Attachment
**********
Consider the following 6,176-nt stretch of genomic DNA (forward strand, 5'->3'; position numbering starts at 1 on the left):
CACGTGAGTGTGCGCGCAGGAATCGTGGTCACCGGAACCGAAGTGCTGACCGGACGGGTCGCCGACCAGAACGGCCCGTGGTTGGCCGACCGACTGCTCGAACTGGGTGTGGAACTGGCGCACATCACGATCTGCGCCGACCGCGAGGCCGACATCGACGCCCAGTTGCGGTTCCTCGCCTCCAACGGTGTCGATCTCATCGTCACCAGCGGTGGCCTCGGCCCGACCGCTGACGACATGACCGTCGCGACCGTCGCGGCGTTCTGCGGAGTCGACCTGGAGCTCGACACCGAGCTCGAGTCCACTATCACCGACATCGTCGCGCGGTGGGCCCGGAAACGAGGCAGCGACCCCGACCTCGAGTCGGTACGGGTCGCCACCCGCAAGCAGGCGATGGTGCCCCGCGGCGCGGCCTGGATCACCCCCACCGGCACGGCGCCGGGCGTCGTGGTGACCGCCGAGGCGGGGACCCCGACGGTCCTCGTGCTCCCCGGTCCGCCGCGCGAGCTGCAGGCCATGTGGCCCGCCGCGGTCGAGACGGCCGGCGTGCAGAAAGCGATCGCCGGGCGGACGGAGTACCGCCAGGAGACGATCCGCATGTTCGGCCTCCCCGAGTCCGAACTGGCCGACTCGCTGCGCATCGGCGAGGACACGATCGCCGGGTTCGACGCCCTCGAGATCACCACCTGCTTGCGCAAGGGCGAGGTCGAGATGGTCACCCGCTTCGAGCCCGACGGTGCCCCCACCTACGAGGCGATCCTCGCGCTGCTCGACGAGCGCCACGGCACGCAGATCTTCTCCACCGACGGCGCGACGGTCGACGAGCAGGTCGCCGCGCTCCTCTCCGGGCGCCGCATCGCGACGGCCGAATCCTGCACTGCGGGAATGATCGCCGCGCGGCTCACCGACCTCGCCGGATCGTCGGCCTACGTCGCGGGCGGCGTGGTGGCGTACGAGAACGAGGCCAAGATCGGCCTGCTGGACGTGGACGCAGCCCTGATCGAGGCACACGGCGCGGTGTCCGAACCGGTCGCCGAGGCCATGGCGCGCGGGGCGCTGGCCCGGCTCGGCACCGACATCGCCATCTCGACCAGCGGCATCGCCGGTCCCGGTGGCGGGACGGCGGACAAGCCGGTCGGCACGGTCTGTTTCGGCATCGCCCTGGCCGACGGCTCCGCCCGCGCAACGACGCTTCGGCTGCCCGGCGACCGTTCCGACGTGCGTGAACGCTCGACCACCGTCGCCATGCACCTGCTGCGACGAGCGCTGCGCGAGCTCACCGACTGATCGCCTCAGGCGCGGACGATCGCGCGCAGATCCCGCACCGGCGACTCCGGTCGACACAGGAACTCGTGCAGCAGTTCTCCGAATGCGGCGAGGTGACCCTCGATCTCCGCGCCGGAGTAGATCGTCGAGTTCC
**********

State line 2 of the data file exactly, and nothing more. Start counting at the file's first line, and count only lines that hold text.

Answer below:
CACGTGAGTGTGCGCGCAGGAATCGTGGTCACCGGAACCGAAGTGCTGACCGGACGGGTCGCCGACCAGAACGGCCCGTGGTTGGCCGACCGACTGCTCGAACTGGGTGTGGAACTGGCGCACATCACGATCTGCGCCGACCGCGAGGCCGACATCGACGCCCAGTTGCGGTTCCTCGCCTCCAACGGTGTCGATCTCATCGTCACCAGCGGTGGCCTCGGCCCGACCGCTGACGACATGACCGTCGCGACCGTCGCGGCGTTCTGCGGAGTCGACCTGGAGCTCGACACCGAGCTCGAGTCCACTATCACCGACATCGTCGCGCGGTGGGCCCGGAAACGAGGCAGCGACCCCGACCTCGAGTCGGTACGGGTCGCCACCCGCAAGCAGGCGATGGTGCCCCGCGGCGCGGCCTGGATCACCCCCACCGGCACGGCGCCGGGCGTCGTGGTGACCGCCGAGGCGGGGACCCCGACGGTCCTCGTGCTCCCCGGTCCGCCGCGCGAGCTGCAGGCCATGTGGCCCGCCGCGGTCGAGACGGCCGGCGTGCAGAAAGCGATCGCCGGGCGGACGGAGTACCGCCAGGAGACGATCCGCATGTTCGGCCTCCCCGAGTCCGAACTGGCCGACTCGCTGCGCATCGGCGAGGACACGATCGCCGGGTTCGACGCCCTCGAGATCACCACCTGCTTGCGCAAGGGCGAGGTCGAGATGGTCACCCGCTTCGAGCCCGACGGTGCCCCCACCTACGAGGCGATCCTCGCGCTGCTCGACGAGCGCCACGGCACGCAGATCTTCTCCACCGACGGCGCGACGGTCGACGAGCAGGTCGCCGCGCTCCTCTCCGGGCGCCGCATCGCGACGGCCGAATCCTGCACTGCGGGAATGATCGCCGCGCGGCTCACCGACCTCGCCGGATCGTCGGCCTACGTCGCGGGCGGCGTGGTGGCGTACGAGAACGAGGCCAAGATCGGCCTGCTGGACGTGGACGCAGCCCTGATCGAGGCACACGGCGCGGTGTCCGAACCGGTCGCCGAGGCCATGGCGCGCGGGGCGCTGGCCCGGCTCGGCACCGACATCGCCATCTCGACCAGCGGCATCGCCGGTCCCGGTGGCGGGACGGCGGACAAGCCGGTCGGCACGGTCTGTTTCGGCATCGCCCTGGCCGACGGCTCCGCCCGCGCAACGACGCTTCGGCTGCCCGGCGACCGTTCCGACGTGCGTGAACGCTCGACCACCGTCGCCATGCACCTGCTGCGACGAGCGCTGCGCGAGCTCACCGACTGATCGCCTCAGGCGCGGACGATCGCGCGCAGATCCCGCACCGGCGACTCCGGTCGACACAGGAACTCGTGCAGCAGTTCTCCGAATGCGGCGAGGTGACCCTCGATCTCCGCGCCGGAGTAGATCGTCGAGTTCC